April 2, 2012 by Amie M
I am a Manitoba Girl. I was born in a small hospital in a small town. My parents had to drive 10 miles with my mom in labour in order to deliver me off the farm. I grew up on a half acre lot, on the wrong side of the road to be considered part of town. We lived beside a llama farm, with sheep in the back, and up the tracks from abandoned limestone quarries. My town was really a hamlet of less than 100 people. My best friend lived down the street, and we loved to play in her playhouse and throw mud at her little brother. My other best friend lived 10 miles away, and it wasn’t until high school that I could drive to see him more often that we became best friends.
4-H was a huge part of my life. I dove right in at the wonderful age of 8 and never looked back. I did Woodworking for 9 years and am a fantastic cabinet and furniture maker, or so my dad who was my leader used to say.
I had a lot of opportunities despite being from the smallest of the small towns, because I was always looking for more. I wanted to do more. I wanted to be more. I knew there was a huge world outside of my front door, and I wanted to see it all.
During a 4-H exchange to Wellington County when I was 15, I fell in love with Guelph. The university, the city, everything felt like home. It felt like a small town, it felt like a community. I wanted to move there. So I worked my scrawny, country butt off to get as many scholarships as I could (tuition was almost double University of Manitoba) so I could go to Guelph and be a vet. Yes, at that time, I thought I could conquer my fear of needles and handle healing animals in excruciating pain. When I realized I couldn’t, I looked at the other programs offered by the university and settled on Environmental Sciences.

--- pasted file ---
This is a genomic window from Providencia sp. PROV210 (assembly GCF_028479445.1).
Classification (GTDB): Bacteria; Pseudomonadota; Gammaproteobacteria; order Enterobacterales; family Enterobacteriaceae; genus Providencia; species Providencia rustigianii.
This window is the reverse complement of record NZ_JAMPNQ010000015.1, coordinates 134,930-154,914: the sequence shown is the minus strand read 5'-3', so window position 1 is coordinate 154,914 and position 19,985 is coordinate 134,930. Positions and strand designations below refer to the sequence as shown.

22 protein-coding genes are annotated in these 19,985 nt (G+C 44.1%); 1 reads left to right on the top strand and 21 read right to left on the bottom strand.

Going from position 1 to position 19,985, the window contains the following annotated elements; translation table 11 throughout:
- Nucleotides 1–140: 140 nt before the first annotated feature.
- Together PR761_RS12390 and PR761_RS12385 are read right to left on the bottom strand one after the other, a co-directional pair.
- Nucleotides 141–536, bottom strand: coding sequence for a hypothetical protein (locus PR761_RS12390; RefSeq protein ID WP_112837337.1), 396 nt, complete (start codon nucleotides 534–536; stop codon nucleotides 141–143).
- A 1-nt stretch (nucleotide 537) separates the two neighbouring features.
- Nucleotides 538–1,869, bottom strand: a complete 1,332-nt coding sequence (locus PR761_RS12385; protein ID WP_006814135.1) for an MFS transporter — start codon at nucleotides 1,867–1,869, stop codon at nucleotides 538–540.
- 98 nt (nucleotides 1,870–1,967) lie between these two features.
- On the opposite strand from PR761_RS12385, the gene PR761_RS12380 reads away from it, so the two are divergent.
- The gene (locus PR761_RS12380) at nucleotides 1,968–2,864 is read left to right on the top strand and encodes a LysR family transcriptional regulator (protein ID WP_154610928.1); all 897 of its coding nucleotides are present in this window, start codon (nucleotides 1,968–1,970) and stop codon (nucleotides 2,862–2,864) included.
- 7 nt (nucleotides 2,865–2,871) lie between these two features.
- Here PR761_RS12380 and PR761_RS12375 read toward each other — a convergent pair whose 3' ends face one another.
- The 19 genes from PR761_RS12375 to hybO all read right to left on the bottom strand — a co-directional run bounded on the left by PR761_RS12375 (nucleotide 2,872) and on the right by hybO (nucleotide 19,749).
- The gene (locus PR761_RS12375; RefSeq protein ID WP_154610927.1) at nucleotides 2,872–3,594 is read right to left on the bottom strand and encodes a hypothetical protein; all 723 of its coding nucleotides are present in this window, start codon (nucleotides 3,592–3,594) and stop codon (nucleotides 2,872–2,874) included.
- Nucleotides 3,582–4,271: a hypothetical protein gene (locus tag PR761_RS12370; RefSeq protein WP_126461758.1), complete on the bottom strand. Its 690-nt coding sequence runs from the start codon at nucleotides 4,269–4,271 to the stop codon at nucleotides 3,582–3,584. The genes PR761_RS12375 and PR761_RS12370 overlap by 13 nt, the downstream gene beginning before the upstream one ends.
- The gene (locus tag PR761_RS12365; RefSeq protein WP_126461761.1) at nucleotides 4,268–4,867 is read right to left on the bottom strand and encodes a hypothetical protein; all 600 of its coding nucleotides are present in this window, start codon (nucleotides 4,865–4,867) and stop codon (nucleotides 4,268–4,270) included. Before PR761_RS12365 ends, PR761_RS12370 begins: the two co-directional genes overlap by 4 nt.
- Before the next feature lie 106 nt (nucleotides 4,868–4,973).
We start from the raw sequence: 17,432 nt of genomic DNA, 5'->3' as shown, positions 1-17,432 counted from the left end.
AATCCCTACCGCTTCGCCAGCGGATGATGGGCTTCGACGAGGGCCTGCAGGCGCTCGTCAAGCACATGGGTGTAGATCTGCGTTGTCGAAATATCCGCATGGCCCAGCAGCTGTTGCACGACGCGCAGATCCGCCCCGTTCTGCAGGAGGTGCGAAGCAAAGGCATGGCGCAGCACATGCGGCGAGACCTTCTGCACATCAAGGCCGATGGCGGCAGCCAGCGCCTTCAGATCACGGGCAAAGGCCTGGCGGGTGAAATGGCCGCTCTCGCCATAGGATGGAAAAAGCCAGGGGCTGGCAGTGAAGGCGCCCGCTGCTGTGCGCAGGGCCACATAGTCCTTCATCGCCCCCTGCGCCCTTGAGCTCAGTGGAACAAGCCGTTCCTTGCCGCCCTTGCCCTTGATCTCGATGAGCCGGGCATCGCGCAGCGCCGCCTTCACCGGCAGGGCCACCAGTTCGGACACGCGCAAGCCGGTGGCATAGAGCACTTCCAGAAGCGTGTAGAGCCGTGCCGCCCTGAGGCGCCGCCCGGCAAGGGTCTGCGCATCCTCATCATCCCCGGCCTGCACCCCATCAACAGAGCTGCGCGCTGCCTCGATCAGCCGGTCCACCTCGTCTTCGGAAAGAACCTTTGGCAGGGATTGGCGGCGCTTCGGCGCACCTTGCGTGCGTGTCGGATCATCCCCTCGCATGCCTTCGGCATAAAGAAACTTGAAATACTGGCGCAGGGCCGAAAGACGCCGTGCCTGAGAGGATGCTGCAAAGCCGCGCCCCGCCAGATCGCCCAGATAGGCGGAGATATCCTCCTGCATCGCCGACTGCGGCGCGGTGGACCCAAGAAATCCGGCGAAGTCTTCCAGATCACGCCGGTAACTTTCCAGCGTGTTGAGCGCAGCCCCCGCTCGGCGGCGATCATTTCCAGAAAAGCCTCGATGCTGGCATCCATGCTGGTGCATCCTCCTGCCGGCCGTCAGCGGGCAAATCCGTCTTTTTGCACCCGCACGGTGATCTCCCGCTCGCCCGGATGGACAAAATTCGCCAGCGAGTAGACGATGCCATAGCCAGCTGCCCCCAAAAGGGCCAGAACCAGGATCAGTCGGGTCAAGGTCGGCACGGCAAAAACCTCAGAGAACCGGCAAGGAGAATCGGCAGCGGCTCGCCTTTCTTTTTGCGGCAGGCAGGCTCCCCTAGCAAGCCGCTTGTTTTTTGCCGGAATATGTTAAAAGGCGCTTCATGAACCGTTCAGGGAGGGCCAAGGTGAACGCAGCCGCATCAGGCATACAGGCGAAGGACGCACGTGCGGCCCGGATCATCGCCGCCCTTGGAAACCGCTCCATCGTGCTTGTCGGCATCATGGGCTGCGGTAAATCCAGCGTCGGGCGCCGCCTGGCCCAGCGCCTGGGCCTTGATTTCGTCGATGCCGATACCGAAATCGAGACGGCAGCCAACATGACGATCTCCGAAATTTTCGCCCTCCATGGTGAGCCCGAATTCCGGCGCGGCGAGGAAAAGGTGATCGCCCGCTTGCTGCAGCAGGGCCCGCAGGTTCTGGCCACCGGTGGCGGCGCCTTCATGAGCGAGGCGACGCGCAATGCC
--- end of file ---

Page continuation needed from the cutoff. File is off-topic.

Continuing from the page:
So in 2005, with 4 suitcases, Mom and Dad in tow, I moved to Guelph. I have been here for 7 years. At first, in undergrad I went home every summer for work and to be with family. Eventually, after 3rd year I stayed even in the summer. Something was keeping me here. I still loved going home, and loved spending time with my family, but Guelph was becoming my home.
I have been putting off making it official for 3 years. I have been living in this great city, living the lifestyle I love and am comfortable with, surrounded by some wonderful people, but wasn’t quite ready to give up my little green Manitoba driver’s licence, and paper health card. For 3 years I’ve been saying “Oh, I’ll get to it,” and never did.
Until today. Today I am an Ontarian. I signed the paperwork getting me an Ontario Health Card, and am going to the driver’s licencing centre to switch to an Ontario licence. Why does it feel like I am giving up my roots? This has so much permanency weighing down on me. Does this mean I have to commit to living here, in this province? I know I can just up and move, and it’s easy to go back home. But Manitobans make fun of Ontarians, and their Toronto-centric mindset, and forgetting the prairies exist. Will I become like that? Or will I always be defensive of my homeland?
I just have to com to terms with it. Even though my ID will now say Ontario and have a trillium, I will still have bison, the boreal, borscht and wide open spaces in my heart.